In Israel and other regions of the Middle East and North Africa, shakshuka is a simple, healthy breakfast (or any time of day) meal. It's just simmering tomatoes, onions, garlic, spices, and softly poached eggs. It's full and nourishing, and I guarantee you'll cook it again and again.
I first tried shakshuka on a vacation to Egypt with my mother many years ago. I recall falling in love with the food and its basic yet powerful tastes and spices. Thus, when I returned to Israel, where shakshuka is virtually a national dish, it was the dinner I was most anxious to have.
I spent two weeks traveling around Israel (on the most amazing trip) and had several opportunities to consume shakshuka. To be honest, I saw it as "research" in order to deliver you a true, Tel Aviv-inspired interpretation.
IS TEL AVIV THE SHAKSHUKA CAPITAL?
Tel Aviv, which I'll go into more detail about in a later piece, is a bustling, energetic, hip, outdoor cafe-vibe type of city. I had no idea what to anticipate from Tel Aviv, but let me tell you, it blew me away. The city has a young vibe, and I met some of the warmest, most welcoming individuals.
Tel Aviv has beautiful Mediterranean weather all year, but the cuisine scene is definitely something to write home about. I ate. And then I ate. And then I ate. Everything is fresh, veggie-heavy, herb-laden, and flavor-layered. It's a wonderful city for vegetarians and everyone who enjoys great cuisine.
WHAT IS SHAKSHUKA?
Shakshuka is a traditional North African and Middle Eastern dish that may be eaten for breakfast or any other meal of the day. It's vegetarian and created using basic, nutritious ingredients. Shakshuka literally means "a combination," and the classic form is made with tomatoes, onions, and spices, with poached eggs on top.
Nowadays, there are numerous shakshuka versions available, such as my Green Shakshuka with Brussels sprouts and spinach and my Orange Shakshuka with butternut squash. You may also add feta or goat cheese to suit your tastes. The possibilities are unlimited, which is why this meal is a national favorite (in so many nations!).
IS SHAKSHUKA SPICY?
Shakshuka spices can vary, but paprika, cumin, chili powder, and raw garlic are popular. It's tasty spicy, not scorching spicy, in my opinion. If you love spicy food, you can add cayenne pepper.
HOW DO YOU MAKE SHAKSHUKA
Shakshuka is a simple dish to prepare, especially if you use tinned tomatoes (though you can always use fresh tomatoes as well). Cook an onion and red bell pepper in a sauté pan with olive oil over medium heat. Toss the vegetables for 5 minutes, or until the onions are transparent.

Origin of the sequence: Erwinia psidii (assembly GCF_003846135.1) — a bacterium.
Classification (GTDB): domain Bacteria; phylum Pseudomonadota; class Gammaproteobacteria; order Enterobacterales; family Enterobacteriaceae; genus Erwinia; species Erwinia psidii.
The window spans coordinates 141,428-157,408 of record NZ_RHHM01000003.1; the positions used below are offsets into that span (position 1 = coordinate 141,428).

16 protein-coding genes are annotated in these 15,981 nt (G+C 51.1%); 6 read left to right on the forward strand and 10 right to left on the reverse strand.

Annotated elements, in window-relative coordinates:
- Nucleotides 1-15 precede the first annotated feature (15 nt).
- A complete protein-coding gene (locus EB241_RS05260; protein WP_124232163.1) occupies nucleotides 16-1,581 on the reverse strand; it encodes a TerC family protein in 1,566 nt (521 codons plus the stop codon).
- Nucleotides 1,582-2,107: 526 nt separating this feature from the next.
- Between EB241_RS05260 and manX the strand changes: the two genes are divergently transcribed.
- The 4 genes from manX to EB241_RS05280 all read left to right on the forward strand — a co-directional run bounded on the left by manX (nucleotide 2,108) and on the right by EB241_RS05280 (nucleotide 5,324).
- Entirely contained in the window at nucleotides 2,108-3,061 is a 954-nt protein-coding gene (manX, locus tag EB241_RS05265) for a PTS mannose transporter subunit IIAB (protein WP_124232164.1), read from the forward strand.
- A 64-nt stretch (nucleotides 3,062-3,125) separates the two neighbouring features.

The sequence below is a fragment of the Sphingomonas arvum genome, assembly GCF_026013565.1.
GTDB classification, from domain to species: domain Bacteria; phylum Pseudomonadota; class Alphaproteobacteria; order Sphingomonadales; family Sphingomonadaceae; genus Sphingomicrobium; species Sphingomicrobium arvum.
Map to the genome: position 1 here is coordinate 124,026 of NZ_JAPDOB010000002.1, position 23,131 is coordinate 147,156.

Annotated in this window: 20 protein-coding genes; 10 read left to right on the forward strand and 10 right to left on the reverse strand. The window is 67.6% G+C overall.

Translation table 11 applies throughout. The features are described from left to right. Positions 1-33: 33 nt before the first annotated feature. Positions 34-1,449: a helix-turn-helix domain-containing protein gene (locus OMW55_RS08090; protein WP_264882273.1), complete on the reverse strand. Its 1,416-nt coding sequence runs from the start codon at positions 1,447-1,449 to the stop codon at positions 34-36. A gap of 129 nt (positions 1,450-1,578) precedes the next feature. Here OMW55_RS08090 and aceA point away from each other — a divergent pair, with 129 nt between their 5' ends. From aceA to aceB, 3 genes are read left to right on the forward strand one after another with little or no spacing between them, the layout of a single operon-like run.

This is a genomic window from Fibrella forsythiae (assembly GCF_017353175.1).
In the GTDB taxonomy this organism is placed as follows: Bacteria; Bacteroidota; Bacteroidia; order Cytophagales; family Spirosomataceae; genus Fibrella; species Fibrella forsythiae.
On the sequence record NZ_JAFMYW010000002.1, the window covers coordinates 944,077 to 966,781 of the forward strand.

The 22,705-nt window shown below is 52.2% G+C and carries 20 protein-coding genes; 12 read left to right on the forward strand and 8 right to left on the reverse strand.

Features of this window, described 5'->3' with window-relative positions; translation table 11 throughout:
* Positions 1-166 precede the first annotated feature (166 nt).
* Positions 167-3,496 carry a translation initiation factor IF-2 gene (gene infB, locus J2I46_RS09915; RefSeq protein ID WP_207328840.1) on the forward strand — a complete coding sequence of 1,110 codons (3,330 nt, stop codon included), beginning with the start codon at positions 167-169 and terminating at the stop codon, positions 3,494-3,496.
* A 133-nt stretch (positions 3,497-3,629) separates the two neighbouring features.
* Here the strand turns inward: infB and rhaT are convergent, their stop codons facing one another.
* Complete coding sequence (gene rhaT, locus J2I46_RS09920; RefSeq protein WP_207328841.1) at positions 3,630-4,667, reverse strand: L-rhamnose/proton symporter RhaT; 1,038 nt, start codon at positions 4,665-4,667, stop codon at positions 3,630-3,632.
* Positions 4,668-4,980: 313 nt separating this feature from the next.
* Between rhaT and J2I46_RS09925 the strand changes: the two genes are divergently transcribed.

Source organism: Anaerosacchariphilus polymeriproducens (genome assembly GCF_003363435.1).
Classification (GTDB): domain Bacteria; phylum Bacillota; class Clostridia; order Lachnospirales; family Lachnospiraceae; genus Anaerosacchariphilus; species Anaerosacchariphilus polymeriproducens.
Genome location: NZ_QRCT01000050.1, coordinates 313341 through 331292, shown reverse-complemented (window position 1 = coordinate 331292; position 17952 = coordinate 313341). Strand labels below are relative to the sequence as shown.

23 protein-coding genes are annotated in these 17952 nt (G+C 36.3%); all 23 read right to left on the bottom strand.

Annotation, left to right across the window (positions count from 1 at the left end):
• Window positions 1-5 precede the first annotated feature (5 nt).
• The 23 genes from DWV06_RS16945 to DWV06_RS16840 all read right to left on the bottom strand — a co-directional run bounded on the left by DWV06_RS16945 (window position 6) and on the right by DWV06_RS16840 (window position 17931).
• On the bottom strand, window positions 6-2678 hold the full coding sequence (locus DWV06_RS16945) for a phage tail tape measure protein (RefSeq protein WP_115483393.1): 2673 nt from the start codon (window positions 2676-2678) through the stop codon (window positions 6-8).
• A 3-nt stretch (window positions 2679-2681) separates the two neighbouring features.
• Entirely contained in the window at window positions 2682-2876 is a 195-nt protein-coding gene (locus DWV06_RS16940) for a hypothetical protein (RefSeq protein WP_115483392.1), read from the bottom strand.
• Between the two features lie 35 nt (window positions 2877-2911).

Next, add the garlic and spices and cook for another minute, or until fragrant. Pour in a 28-ounce can of whole, peeled tomatoes and break them up into smaller pieces with a spatula. When the entire liquid is just boiling, place your eggs on top.
Make small holes for the eggs with your spatula, then crack one egg into each one. I used 6 eggs, but you may use more or fewer depending on the size of your pan. Lower the heat to low, cover the pan, and boil the eggs for another 5-8 minutes, or until done to your preference.
Season the eggs with salt and a good quantity of freshly chopped parsley and cilantro before serving. Enjoy!
SHAKSHUKA RECIPE (EASY & TRADITIONAL)
- 2 tablespoons olive oil
- 1 medium onion, diced
- 1 red bell pepper, seeded and diced
- 4 garlic cloves, finely chopped
- 2 teaspoon paprika
- 1 teaspoon cumin
- ¼ teaspoon chili powder
- 1 28-ounce can whole peeled tomatoes
- 6 large eggs
- salt and pepper, to taste
- 1 small bunch fresh cilantro, chopped
- 1 small bunch fresh parsley, chopped
- Heat olive oil in a large sauté pan on medium heat. Add the chopped bell pepper and onion and cook for 5 minutes or until the onion becomes translucent.
- Add garlic and spices and cook an additional minute.
- Pour the can of tomatoes and juice into the pan and break down the tomatoes using a large spoon. Season with salt and pepper and bring the sauce to a simmer.
- Use your large spoon to make small wells in the sauce and crack the eggs into each well. Cover the pan and cook for 5-8 minutes, or until the eggs are done to your liking.
- Garnish with chopped cilantro and parsley.
- If you're not dairy-free, crumbled feta or goat cheese on top is delicious addition. Traditionally it's also served with pita, but I love to serve it with slices of avocado.
- Many photos online show shakshuka cooked in a cast iron pan. Tomatoes are acidic and may erode the seasoning on your cast iron pan as well as dull the finish. You may also get a slight metallic flavor to the dish. So I recommend not taking any chances and cooking it in a stainless steel pan, like this beauty from All Clad.